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  24. And the Division of Being According to Domingo de Soto.E. P. Bos - 2000 - In I. Angelelli & P. Pérez-Ilzarbe (eds.), Medieval and Renaissance Logic in Spain. G. Olms. pp. 54--327.
     
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  25. To Be Philosophical, Even If One Will Not Be a Professional Philosopher: The Aim and Mission of Philosophy Education.Chen Bo - 2013 - Frontiers of Philosophy in China 8 (2):247-257.
  26.  10
    Impact of COVID-19 on Economic Well-Being and Quality of Life of the Vietnamese During the National Social Distancing.Bach Xuan Tran, Hien Thi Nguyen, Huong Thi Le, Carl A. Latkin, Hai Quang Pham, Linh Gia Vu, Xuan Thi Thanh Le, Thao Thanh Nguyen, Quan Thi Pham, Nhung Thi Kim Ta, Quynh Thi Nguyen, Cyrus S. H. Ho & Roger C. M. Ho - 2020 - Frontiers in Psychology 11.
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  27.  25
    Zhuangzi: Thinking Through the Inner Chapters by Wang Bo.Hans-Georg Moeller - 2016 - Philosophy East and West 66 (3):1040-1043.
    Wang Bo’s Zhuangzi: Thinking Through the Inner Chapters is the first title of a new book series on “Contemporary Chinese Scholarship in Daoist Studies” by Three Pines Press, an independent U.S. publisher of academic literature on Daoism and scholarly translations of Daoist texts. It is also part of a larger current wave of translations of contemporary philosophical works by Chinese authors into English. In this new development, as in the case of Wang’s book, a publication is often sponsored by private (...)
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  28.  25
    Dynamics Behavior of Lumps and Interaction Solutions of a -Dimensional Partial Differential Equation.Bo Ren - 2019 - Complexity 2019:1-8.
    In this paper, we study the diversity of interaction solutions of a shallow water wave equation, the generalized Hirota–Satsuma–Ito equation. Using the Hirota direct method, we establish a general theory for the diversity of interaction solutions, which can be applied to generate many important solutions, such as lumps and lump-soliton solutions. This is an interesting feature of this research. In addition, we prove this new model is integrable in Painlevé sense. Finally, the diversity of interactive wave solutions of the gHSI (...)
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  29.  27
    Search for Supersymmetry in Events with Large Missing Transverse Momentum, Jets, and at Least One Tau Lepton in 20 Fb−1of √s= 8 TeV Proton-Proton Collision Data with the ATLAS Detector. [REVIEW]A. The Atlas Collaboration, G. Aad, B. Abbott, Abdallah Jm, S. Abdel Khalek, Abdinov Ob, R. Aben, Abi Ba, Abolins Ma, Abouzeid Os, H. Abramowicz, H. Abreu, R. Abreu, Y. Abulaiti, Acharya Bs, L. Adamczyk, Adams Dl, J. Adelman, S. Adomeit, Adye Tj, T. Agatonovic-Jovin, Aguilar-Saavedra Ja, M. Agustoni, Ahlen Sp, F. Ahmadov, G. Aielli, Åkerstedt Ho, Åkesson Tpa, G. Akimoto, Akimov Av, Alberghi Gl, Albert Jb, S. Albrand, Alconada Verzini Mj, M. Aleksa, Aleksandrov In, C. Alexa, Alexander Gk, G. Alexandre, Alexopoulos Ta, M. Alhroob, G. Alimonti, L. Alio, Alison Jm, Allbrooke Bmm, Allison Lj, Allport Pp, Almond Je, A. Aloisio, A. Alonso, F. Alonso, C. Alpigiani, Altheimer Ad, B. Álvarez González, Alviggi Mg, K. Amako, Y. Amaral Coutinho, C. Amelung, D. Amidei, Amor Dos Santos Sp, Amorim As, S. Amoroso, N. Amram, G. Amundsen, C. Anastopoulos, Ancu Ls, N. Andari, Andeen Tr, Anders Cf, G. Anders, Anderson Kj, A. Andreazza, V. Andrei, Anduaga Xs, S. Angelidakis, I. Angelozzi, P. Anger, A. Angerami, F. Anghinolfi, Anisenkov Av, N. Anjos, A. Annovi, A. Antonaki, M. Antonelli & A. - unknown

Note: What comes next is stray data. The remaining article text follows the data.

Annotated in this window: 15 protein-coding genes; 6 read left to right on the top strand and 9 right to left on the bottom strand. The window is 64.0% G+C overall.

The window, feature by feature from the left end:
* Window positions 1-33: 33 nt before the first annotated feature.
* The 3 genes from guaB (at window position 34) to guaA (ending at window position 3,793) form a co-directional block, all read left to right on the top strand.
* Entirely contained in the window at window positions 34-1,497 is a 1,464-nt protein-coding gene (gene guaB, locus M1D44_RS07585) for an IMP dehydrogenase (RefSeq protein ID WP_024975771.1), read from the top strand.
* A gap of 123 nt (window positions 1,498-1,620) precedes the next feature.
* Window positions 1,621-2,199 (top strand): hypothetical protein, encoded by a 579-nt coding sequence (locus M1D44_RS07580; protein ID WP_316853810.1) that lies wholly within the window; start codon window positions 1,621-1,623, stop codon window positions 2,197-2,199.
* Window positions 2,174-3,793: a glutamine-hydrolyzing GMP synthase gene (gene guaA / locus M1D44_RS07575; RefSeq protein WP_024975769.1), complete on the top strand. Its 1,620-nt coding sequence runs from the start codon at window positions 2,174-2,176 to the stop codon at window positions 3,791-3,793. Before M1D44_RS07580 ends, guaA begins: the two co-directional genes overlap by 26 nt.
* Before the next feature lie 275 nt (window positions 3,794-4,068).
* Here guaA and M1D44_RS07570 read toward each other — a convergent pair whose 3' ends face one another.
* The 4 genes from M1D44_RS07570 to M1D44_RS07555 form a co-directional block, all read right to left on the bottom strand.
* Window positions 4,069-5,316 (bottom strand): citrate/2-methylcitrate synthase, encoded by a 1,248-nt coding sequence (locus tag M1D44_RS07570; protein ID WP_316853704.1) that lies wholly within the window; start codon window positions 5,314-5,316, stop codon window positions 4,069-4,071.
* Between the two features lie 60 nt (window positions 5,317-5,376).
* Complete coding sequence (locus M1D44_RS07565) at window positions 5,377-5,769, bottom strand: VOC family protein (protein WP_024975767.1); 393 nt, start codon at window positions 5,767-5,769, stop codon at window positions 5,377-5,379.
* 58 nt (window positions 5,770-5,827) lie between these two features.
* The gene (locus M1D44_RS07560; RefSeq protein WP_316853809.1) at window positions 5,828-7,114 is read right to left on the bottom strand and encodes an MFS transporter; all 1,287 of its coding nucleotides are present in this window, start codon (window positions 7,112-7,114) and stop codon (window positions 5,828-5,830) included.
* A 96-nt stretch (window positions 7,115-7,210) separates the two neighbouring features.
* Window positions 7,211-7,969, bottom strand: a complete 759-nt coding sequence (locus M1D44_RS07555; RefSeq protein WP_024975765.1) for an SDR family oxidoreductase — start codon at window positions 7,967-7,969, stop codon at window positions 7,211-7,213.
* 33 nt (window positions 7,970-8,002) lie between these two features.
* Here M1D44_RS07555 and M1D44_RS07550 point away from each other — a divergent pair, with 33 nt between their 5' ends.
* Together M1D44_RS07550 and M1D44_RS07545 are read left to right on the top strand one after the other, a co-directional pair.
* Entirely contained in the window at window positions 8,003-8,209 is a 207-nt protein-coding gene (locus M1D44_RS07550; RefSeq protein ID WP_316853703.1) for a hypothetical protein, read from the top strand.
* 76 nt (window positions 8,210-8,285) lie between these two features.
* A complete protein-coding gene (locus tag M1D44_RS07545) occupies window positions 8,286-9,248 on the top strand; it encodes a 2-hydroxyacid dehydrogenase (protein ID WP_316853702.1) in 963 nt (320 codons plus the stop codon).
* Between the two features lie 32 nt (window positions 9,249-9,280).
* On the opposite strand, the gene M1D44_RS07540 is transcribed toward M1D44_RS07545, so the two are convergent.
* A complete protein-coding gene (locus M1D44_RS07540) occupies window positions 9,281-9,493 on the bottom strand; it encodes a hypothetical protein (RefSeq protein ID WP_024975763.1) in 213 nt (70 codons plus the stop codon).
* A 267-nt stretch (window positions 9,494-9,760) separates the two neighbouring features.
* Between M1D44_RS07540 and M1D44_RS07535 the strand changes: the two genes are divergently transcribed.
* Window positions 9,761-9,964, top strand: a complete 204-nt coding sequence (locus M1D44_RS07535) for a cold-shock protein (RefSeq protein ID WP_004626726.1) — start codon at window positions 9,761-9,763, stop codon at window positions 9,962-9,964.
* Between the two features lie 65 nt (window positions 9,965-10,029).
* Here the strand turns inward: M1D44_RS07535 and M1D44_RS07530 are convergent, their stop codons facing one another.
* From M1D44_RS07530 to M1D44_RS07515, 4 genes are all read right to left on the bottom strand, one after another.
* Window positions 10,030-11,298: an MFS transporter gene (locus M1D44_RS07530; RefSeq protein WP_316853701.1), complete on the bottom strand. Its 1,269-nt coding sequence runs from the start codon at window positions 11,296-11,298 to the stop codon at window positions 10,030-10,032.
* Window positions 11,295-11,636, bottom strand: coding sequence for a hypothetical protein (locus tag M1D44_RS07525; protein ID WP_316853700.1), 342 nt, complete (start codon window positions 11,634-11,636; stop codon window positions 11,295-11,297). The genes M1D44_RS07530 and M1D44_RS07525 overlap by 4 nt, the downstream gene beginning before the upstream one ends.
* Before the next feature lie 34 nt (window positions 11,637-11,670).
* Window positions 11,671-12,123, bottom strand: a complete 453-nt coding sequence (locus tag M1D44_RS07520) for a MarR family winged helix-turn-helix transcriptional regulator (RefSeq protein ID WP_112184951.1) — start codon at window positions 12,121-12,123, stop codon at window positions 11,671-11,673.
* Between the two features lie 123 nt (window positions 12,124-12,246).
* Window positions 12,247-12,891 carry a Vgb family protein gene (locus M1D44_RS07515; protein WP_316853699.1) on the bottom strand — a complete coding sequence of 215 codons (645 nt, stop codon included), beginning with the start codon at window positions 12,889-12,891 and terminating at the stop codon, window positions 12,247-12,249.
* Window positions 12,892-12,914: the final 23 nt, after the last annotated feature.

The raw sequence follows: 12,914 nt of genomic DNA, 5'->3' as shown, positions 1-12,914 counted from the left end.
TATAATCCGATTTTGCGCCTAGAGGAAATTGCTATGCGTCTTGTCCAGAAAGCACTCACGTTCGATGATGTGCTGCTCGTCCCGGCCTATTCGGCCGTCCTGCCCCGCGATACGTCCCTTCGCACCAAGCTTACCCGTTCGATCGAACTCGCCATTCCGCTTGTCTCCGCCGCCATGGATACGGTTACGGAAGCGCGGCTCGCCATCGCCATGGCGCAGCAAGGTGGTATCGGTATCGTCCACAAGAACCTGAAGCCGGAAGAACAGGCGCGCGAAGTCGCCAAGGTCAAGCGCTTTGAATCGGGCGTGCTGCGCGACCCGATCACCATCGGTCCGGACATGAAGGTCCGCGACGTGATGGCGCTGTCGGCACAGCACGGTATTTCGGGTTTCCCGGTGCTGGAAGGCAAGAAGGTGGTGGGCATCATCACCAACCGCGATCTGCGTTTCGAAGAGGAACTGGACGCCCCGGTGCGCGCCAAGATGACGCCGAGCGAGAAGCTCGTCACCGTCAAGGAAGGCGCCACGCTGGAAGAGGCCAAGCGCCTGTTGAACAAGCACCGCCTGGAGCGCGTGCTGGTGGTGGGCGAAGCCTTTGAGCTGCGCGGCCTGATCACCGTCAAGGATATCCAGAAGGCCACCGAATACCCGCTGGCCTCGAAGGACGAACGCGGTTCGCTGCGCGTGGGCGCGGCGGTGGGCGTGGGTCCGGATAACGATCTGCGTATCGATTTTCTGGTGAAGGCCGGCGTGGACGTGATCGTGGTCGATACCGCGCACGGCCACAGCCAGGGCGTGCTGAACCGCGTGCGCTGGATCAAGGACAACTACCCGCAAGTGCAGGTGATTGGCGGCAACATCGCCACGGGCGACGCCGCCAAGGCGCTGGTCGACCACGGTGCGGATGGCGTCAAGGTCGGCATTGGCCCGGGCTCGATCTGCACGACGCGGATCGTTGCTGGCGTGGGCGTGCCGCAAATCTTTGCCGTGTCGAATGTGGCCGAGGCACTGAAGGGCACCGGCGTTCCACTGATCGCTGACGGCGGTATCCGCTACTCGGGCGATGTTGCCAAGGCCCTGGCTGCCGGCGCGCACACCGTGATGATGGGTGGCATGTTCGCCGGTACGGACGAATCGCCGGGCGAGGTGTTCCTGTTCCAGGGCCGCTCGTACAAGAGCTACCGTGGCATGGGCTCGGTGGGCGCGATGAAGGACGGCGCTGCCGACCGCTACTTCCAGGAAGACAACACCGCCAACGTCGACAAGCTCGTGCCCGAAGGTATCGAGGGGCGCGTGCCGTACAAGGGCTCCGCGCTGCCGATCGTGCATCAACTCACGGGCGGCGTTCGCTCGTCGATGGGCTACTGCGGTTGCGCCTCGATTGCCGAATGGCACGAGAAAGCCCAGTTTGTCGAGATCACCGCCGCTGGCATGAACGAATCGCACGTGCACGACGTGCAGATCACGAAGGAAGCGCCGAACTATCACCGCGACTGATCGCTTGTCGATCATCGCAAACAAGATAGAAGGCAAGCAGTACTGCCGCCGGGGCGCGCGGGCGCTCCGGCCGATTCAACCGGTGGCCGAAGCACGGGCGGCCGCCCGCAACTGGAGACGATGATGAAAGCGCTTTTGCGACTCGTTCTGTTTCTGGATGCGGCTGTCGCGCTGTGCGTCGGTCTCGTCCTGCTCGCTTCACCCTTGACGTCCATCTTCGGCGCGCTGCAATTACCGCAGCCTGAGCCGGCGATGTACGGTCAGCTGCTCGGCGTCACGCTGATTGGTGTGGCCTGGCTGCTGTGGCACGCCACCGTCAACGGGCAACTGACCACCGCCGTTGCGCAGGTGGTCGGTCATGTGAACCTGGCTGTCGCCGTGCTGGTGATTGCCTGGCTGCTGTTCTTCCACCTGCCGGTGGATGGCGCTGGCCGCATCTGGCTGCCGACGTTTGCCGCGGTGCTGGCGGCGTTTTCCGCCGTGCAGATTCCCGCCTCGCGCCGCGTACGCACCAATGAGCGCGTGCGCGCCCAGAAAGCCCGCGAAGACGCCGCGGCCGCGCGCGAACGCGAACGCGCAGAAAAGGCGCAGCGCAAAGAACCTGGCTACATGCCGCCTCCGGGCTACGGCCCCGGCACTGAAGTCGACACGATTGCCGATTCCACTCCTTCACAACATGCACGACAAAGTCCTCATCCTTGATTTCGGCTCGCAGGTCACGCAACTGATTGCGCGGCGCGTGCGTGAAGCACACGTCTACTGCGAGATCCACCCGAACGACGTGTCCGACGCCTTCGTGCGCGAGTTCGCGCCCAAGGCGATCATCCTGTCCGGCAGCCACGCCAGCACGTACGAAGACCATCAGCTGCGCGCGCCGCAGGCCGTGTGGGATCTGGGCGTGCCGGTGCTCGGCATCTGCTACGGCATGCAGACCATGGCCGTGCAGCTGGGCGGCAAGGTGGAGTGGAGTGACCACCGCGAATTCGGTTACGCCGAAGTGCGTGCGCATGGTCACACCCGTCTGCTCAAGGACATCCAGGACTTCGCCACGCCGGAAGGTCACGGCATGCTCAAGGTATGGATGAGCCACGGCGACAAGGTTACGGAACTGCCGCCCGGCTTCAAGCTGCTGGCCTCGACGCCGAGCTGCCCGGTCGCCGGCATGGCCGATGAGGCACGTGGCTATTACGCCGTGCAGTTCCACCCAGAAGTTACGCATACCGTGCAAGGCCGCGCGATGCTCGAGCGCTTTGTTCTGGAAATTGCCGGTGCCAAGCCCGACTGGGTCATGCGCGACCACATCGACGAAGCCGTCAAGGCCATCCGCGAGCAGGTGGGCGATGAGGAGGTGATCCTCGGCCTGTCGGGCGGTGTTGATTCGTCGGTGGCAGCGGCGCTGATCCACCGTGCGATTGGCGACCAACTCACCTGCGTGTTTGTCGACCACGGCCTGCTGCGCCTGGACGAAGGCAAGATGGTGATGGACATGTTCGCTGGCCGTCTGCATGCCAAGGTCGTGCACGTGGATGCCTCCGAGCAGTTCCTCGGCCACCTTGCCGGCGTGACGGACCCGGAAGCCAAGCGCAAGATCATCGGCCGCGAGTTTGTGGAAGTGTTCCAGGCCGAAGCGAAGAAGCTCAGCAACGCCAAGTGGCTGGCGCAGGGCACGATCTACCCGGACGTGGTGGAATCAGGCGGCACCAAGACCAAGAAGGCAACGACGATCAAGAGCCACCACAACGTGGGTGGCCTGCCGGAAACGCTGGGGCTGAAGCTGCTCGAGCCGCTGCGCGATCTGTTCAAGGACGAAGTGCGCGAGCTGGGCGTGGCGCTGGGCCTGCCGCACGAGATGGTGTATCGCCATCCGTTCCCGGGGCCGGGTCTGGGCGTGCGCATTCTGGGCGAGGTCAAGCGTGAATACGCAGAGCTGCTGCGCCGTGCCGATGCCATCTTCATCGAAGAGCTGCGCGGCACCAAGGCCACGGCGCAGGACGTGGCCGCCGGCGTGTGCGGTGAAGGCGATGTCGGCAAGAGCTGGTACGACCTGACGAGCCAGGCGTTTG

© 2014, The Author. A search for supersymmetry in events with large missing transverse momentum, jets, at least one hadronically decaying tau lepton and zero or one additional light leptons, has been performed using 20.3fb−1of proton-proton collision data at √ s= 8 TeV recorded with the ATLAS detector at the Large Hadron Collider. No excess above the Standard Model background expectation is observed in the various signal regions and 95% confidence level upper limits on the visible cross section for new (...)
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  30.  94
    Toward an Integrative Account of Social Cognition: Marrying Theory of Mind and Interactionism to Study the Interplay of Type 1 and Type 2 Processes.Vivian Bohl & Wouter van den Bos - 2012 - Frontiers in Human Neuroscience:1-15.
    Traditional theory of mind (ToM) accounts for social cognition have been at the basis of most studies in the social cognitive neurosciences. However, in recent years, the need to go beyond traditional ToM accounts for understanding real life social interactions has become all the more pressing. At the same time it remains unclear whether alternative accounts, such as interactionism, can yield a sufficient description and explanation of social interactions. We argue that instead of considering ToM and interactionism as mutually exclusive (...)
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  31.  38